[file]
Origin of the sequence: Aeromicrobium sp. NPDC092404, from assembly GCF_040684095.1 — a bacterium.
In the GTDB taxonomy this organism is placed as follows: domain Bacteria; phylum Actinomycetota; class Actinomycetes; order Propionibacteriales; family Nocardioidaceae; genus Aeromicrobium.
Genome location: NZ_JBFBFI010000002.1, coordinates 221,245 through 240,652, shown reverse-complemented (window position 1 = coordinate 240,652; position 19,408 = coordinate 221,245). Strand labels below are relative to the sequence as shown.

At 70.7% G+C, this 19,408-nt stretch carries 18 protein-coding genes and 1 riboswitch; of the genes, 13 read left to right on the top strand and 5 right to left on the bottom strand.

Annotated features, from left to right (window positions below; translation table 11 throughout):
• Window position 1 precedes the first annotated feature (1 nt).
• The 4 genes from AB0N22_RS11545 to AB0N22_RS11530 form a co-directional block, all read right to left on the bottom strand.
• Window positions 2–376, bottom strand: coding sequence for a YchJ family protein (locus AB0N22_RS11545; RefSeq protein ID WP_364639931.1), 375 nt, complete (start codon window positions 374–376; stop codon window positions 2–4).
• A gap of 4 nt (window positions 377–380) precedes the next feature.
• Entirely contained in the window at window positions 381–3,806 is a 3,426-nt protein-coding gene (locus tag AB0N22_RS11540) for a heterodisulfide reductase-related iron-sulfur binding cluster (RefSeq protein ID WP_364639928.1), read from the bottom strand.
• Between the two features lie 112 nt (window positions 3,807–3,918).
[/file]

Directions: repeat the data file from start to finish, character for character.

Origin of the sequence: Aeromicrobium sp. NPDC092404, from assembly GCF_040684095.1 — a bacterium.
In the GTDB taxonomy this organism is placed as follows: domain Bacteria; phylum Actinomycetota; class Actinomycetes; order Propionibacteriales; family Nocardioidaceae; genus Aeromicrobium.
Genome location: NZ_JBFBFI010000002.1, coordinates 221,245 through 240,652, shown reverse-complemented (window position 1 = coordinate 240,652; position 19,408 = coordinate 221,245). Strand labels below are relative to the sequence as shown.

At 70.7% G+C, this 19,408-nt stretch carries 18 protein-coding genes and 1 riboswitch; of the genes, 13 read left to right on the top strand and 5 right to left on the bottom strand.

Annotated features, from left to right (window positions below; translation table 11 throughout):
• Window position 1 precedes the first annotated feature (1 nt).
• The 4 genes from AB0N22_RS11545 to AB0N22_RS11530 form a co-directional block, all read right to left on the bottom strand.
• Window positions 2–376, bottom strand: coding sequence for a YchJ family protein (locus AB0N22_RS11545; RefSeq protein ID WP_364639931.1), 375 nt, complete (start codon window positions 374–376; stop codon window positions 2–4).
• A gap of 4 nt (window positions 377–380) precedes the next feature.
• Entirely contained in the window at window positions 381–3,806 is a 3,426-nt protein-coding gene (locus tag AB0N22_RS11540) for a heterodisulfide reductase-related iron-sulfur binding cluster (RefSeq protein ID WP_364639928.1), read from the bottom strand.
• Between the two features lie 112 nt (window positions 3,807–3,918).